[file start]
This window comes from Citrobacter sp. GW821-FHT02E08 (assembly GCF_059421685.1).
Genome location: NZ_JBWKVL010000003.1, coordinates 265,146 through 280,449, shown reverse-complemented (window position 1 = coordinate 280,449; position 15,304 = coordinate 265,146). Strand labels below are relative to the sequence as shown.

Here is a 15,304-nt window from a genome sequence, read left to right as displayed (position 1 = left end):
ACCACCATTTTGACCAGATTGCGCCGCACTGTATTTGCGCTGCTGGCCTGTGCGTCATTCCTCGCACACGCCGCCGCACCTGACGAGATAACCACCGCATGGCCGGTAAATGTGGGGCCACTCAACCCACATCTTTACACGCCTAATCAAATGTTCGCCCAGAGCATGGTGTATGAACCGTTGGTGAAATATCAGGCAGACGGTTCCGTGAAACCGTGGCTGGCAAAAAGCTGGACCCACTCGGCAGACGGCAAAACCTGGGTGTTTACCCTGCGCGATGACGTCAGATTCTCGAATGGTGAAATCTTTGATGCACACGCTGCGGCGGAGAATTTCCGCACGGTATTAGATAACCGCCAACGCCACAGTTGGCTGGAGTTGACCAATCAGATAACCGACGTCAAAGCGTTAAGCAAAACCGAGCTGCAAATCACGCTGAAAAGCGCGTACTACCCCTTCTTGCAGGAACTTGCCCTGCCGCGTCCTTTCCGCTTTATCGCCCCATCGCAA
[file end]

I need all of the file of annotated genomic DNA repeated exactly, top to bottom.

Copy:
This window comes from Citrobacter sp. GW821-FHT02E08 (assembly GCF_059421685.1).
Genome location: NZ_JBWKVL010000003.1, coordinates 265,146 through 280,449, shown reverse-complemented (window position 1 = coordinate 280,449; position 15,304 = coordinate 265,146). Strand labels below are relative to the sequence as shown.

Here is a 15,304-nt window from a genome sequence, read left to right as displayed (position 1 = left end):
ACCACCATTTTGACCAGATTGCGCCGCACTGTATTTGCGCTGCTGGCCTGTGCGTCATTCCTCGCACACGCCGCCGCACCTGACGAGATAACCACCGCATGGCCGGTAAATGTGGGGCCACTCAACCCACATCTTTACACGCCTAATCAAATGTTCGCCCAGAGCATGGTGTATGAACCGTTGGTGAAATATCAGGCAGACGGTTCCGTGAAACCGTGGCTGGCAAAAAGCTGGACCCACTCGGCAGACGGCAAAACCTGGGTGTTTACCCTGCGCGATGACGTCAGATTCTCGAATGGTGAAATCTTTGATGCACACGCTGCGGCGGAGAATTTCCGCACGGTATTAGATAACCGCCAACGCCACAGTTGGCTGGAGTTGACCAATCAGATAACCGACGTCAAAGCGTTAAGCAAAACCGAGCTGCAAATCACGCTGAAAAGCGCGTACTACCCCTTCTTGCAGGAACTTGCCCTGCCGCGTCCTTTCCGCTTTATCGCCCCATCGCAA